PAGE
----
Chronic Absenteeism in Arizona: A Description of K-8 Trends 2017-2021

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Overview

This statewide study of Arizona schools, co-developed by WestEd and the Helios Education Foundation, documents K–8 trends in student absences, which student groups and grade levels have the highest rates of chronic absence, and how rates compare across districts before the COVID-19 pandemic and during the pandemic. 

In Arizona, chronic absence is a school accountability measure that is defined as a student being absent from a given school for any reason (excused and unexcused) more than 10 percent of a school’s calendar year (e.g., 18 days for a typical 180-day school year that meets 5 days per week). 

Pre-pandemic, the rates of chronic absence were stable in Arizona at about 14 percent. During the pandemic, with the physical closure of school buildings in spring 2020, the chronic absence rates declined to 9 percent as schools stopped reporting attendance. This may or may not represent improved attendance for any individual student. In 2021, the state’s chronic absence rate exceeded pre-pandemic levels and was up to 22 percent. Compared to previous years, the average number of days absent in a given month increased after the outbreak of the pandemic and a higher percentage of students reached the cut-off for being identified as chronically absent earlier in the school year.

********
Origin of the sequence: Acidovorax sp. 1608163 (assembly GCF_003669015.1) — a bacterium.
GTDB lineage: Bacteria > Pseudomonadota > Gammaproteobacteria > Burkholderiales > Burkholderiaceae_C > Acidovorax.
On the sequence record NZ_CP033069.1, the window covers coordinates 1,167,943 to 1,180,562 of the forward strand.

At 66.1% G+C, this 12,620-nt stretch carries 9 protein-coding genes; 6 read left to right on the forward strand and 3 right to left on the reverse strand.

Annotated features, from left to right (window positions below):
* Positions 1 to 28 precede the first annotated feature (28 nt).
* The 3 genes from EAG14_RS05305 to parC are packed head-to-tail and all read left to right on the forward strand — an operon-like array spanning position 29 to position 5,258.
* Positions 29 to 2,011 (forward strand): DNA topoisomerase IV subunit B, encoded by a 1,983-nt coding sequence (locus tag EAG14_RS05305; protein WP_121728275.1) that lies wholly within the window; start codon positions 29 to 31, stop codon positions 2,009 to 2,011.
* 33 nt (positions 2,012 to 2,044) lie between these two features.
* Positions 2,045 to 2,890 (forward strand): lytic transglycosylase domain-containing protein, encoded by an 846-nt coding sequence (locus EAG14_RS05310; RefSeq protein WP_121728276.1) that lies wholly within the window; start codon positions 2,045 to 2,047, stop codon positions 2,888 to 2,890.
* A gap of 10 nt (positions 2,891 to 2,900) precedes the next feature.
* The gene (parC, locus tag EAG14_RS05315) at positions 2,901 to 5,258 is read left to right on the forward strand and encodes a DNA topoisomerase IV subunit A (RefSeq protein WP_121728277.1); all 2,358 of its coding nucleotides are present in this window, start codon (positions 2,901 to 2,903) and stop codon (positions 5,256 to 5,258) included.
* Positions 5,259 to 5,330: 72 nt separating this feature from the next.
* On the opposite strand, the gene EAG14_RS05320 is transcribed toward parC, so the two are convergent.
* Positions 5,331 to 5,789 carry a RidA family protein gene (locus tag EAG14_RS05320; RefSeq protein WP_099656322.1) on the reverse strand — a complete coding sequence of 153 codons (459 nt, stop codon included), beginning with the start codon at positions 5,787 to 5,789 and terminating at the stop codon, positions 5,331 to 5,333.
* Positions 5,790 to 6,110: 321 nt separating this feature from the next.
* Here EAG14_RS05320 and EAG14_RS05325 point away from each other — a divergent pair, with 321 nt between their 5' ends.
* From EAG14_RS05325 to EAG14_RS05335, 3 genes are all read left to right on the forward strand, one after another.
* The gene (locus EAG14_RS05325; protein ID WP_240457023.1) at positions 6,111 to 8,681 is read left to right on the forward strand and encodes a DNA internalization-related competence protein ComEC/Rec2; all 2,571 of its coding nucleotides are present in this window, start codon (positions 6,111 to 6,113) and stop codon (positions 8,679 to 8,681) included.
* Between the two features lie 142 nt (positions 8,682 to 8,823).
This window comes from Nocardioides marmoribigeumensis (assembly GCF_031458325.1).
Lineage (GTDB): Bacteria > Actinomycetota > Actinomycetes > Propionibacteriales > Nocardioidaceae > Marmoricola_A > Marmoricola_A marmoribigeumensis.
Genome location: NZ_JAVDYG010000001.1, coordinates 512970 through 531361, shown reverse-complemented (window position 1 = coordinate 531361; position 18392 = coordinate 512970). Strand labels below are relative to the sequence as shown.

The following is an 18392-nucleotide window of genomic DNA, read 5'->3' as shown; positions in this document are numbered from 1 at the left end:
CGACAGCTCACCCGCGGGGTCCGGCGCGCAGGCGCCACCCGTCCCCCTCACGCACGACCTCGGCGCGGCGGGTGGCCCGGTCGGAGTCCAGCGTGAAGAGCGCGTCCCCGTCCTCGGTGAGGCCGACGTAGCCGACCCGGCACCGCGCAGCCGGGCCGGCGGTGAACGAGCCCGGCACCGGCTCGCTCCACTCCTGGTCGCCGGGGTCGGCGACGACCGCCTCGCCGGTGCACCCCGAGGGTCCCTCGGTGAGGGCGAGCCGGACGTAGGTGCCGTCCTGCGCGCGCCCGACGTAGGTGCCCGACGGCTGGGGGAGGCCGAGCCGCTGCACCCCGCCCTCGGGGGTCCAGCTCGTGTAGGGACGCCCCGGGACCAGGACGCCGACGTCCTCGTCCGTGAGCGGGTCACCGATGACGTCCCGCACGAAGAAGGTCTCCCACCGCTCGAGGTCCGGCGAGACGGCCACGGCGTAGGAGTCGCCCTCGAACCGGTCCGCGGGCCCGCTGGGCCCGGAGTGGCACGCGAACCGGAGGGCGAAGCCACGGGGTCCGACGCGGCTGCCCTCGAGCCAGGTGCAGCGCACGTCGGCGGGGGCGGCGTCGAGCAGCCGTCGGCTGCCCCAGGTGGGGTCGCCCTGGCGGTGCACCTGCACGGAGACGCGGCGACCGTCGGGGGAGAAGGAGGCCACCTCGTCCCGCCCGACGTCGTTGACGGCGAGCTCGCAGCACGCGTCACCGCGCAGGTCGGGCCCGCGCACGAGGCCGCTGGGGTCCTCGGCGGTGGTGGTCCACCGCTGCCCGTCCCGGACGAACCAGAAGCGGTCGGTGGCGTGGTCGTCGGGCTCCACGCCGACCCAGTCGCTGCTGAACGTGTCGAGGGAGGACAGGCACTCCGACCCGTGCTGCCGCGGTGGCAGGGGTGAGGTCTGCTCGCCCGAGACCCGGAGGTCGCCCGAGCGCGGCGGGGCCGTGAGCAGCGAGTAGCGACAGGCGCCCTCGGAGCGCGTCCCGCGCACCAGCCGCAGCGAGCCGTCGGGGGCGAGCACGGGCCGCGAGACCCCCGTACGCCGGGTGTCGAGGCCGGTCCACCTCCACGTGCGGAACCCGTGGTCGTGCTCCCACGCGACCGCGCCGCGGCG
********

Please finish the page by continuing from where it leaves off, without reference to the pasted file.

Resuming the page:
An alternative definition of chronic absence that took into account the total days of absence across the different schools of attendance within a school year resulted in a modest 1 percentage point increase in the overall state’s chronic absence rate, but a much larger increase among students who experienced school mobility (about a 5-percentage point increase). 

Overall, as often documented in the literature, the percentage of chronically absent students was higher in the early elementary grades than the upper elementary grades but increased again across the middle school grades. 

An examination of the geography of chronic absence by district in Arizona showed that the chronic absence rates were high in rural districts in the northeast and northwest corners of Arizona and on the Navajo Nation or Hopi land. Some of these districts reported over 30 percent chronic absenteeism. In contrast, school districts in the center of the state generally reported lower percentages of chronically absent students. As a geographic region, the districts in the Phoenix metroplex generally had lower rates of chronic absence than the districts in the Tucson and Flagstaff areas. 

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